December 2009 - Philippine Supreme Court Decisions/Resolutions
G.R. No. 182623 - Dionisio M. Musnit v. Sea Star Shipping Corporation and Sea Star Shipping Corporation, Ltd.
[G.R. NO. 182623 : December 4, 2009]
DIONISIO M. MUSNIT, Petitioner, v. SEA STAR SHIPPING CORPORATION and SEA STAR SHIPPING CORPORATION, LTD., Respondents.
D E C I S I O N
CARPIO MORALES, J.:
Dionisio M. Musnit (petitioner) entered into a 3-month contract of employment with respondent Sea Star Shipping Corporation (Sea Star), a local manning agency acting for and in behalf of its co-respondent Sea Star Shipping Corporation, Ltd., as chief cook on board the vessel M/V Navajo Princess with a basic monthly salary of US$ 486.00.1
After undergoing a Pre-Employment Medical Examination conducted by a company-designated physician, petitioner was declared "fit for sea service"2 and commenced working on October 30, 2001.
His contract, which was for three months, was extended by seven months.3
Before his contract expired, petitioner, sometime in August 2002, while on board the vessel, felt a throbbing pain in his chest and shortening of breath which made him feel as if he were about to fall. By his claim, he reported his condition to his officer who ignored it, however.4 As the pain persisted, he resorted to pain relievers.5
Upon completion of his contract, petitioner was repatriated to the Philippines on October 31, 2002 following which he, again by his claim, immediately reported to Sea Star's office and informed it of his condition, but that he was never referred to a doctor for consultation.6
Seven months after his repatriation, petitioner sought re-employment with Sea Star. During his pre-employment medical examination on May 26, 2003 at the American Outpatient Clinic, petitioner was diagnosed with "error of refraction, hyperglycemia, cardiac dysrhythmia, and atrial fibrillation with rapid value response"7 on account of which he was declared unfit for sea duties and was denied further deployment.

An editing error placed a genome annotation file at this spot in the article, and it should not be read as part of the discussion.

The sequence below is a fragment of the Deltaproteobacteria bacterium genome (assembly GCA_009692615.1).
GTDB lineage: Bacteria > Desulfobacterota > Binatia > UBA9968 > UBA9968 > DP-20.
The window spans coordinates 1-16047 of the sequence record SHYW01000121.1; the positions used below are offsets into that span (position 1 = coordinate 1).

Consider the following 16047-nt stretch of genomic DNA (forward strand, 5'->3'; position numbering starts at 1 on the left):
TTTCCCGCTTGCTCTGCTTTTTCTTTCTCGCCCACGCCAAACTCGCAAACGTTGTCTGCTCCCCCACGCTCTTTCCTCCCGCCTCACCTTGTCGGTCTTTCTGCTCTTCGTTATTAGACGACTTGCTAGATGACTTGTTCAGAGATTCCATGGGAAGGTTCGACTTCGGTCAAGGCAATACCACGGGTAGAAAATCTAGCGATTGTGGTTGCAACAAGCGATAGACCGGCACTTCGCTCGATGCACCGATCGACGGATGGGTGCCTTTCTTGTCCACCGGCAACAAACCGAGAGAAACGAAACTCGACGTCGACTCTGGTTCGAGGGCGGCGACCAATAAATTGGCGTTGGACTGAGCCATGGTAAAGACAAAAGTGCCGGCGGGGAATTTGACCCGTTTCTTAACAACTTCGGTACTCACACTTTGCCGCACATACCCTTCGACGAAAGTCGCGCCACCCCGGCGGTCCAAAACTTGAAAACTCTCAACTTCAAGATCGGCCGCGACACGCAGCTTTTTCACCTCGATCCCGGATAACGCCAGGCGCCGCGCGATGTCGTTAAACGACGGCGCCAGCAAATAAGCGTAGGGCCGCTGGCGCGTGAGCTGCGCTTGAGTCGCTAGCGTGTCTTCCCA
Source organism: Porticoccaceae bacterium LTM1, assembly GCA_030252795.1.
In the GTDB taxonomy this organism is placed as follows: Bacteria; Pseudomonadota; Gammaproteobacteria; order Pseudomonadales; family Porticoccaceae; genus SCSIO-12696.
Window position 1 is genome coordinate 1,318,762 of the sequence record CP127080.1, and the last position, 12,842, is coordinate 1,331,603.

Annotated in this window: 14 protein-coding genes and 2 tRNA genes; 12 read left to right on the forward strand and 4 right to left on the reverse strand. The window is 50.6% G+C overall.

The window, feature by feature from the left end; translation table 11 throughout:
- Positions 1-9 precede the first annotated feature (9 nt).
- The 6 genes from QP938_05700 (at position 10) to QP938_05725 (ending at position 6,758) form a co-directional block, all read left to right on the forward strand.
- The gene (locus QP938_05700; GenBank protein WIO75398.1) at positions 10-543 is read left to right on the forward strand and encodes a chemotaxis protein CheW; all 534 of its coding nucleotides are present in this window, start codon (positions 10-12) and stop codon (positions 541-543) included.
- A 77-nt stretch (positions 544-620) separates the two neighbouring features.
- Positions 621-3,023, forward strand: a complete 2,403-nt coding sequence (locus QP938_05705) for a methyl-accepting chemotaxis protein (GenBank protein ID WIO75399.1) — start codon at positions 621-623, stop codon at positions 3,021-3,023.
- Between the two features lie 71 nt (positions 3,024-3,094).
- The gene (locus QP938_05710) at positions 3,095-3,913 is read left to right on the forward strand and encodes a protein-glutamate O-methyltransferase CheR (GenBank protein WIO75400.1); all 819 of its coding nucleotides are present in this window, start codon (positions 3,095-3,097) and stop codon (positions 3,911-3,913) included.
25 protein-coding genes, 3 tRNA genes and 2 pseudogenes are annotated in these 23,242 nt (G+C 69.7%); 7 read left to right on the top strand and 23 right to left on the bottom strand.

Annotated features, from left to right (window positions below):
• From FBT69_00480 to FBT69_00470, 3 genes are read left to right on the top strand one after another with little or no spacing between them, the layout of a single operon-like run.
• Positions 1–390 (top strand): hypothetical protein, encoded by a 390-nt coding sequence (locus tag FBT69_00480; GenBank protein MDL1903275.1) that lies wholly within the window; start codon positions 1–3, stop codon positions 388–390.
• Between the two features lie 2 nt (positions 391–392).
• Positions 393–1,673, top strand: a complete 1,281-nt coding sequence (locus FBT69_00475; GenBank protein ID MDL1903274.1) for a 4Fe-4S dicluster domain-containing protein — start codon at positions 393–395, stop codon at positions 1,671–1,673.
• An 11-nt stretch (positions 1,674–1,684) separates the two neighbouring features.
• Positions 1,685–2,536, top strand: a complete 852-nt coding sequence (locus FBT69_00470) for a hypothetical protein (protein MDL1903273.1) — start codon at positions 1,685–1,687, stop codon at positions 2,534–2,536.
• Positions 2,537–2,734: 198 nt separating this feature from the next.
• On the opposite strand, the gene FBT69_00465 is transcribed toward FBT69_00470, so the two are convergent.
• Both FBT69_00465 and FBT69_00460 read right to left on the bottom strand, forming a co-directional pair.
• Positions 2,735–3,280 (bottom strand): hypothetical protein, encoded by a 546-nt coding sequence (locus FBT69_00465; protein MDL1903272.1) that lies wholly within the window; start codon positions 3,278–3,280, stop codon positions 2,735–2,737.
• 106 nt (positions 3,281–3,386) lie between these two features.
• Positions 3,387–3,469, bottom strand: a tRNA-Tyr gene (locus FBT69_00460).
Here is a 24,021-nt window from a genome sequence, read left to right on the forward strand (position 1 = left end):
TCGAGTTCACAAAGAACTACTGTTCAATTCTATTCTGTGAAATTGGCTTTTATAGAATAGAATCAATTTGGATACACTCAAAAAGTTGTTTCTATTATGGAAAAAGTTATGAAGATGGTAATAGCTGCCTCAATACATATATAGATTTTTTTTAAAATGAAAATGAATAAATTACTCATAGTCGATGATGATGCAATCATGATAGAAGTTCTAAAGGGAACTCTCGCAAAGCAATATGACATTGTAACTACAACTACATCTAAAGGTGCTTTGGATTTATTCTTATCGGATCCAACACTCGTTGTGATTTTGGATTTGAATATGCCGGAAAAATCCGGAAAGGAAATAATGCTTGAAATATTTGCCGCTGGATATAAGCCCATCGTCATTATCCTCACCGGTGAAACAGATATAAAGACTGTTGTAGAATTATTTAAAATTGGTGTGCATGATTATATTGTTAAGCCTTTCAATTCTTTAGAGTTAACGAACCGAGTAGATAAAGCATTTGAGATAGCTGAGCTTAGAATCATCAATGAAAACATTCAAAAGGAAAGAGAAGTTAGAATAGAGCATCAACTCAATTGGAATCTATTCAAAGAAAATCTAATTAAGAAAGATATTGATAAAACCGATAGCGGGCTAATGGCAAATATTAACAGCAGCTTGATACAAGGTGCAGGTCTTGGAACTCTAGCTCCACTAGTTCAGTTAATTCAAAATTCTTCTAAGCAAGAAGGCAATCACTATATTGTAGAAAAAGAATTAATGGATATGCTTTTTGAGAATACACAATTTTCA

Petitioner underwent further medical examination at the Jose R. Reyes Medical Center in the course of which he was also diagnosed as having "osteoarthritis, hypertensive cardiovascular disease and acute upper respiratory infection."8
On June 9, 2004, petitioner sought a third opinion from Dr. Efren R. Vicaldo who declared him unfit to board ship and work as a seaman in any capacity.9 Moreover, Dr. Vicaldo assessed his disability with an Impediment Grade IX and considered his illness to be work-aggravated.10
Petitioner thereupon lodged a claim for disability benefits from Sea Star which denied the same, however, drawing him to file a complaint against it, docketed as NLRC-OFW Case No. (L) 04-06-01688-00, for Medical Reimbursement, Sickness Allowance, Permanent Disability Benefits, Compensatory Damages, Moral Damages, Exemplary Damages, and Attorney's fees.11
By Decision12 of March 20, 2006, the Labor Arbiter dismissed the complaint for lack of merit,13 finding that petitioner was "able to finish the term of his employment contract and accordingly repatriated due to 'completion of contract.' "14 Furthermore, the Arbiter found "no records or evidence or any report of any incident which would show that complainant suffered an illness or injury while on board the vessel"15 to entitle him to disability benefits in accordance with Section 20(B) of the POEA Standard Terms and Conditions Governing the Employment of Filipino Seafarers On-Board Ocean-Going Vessels.16 ???ñr?bl?š ??r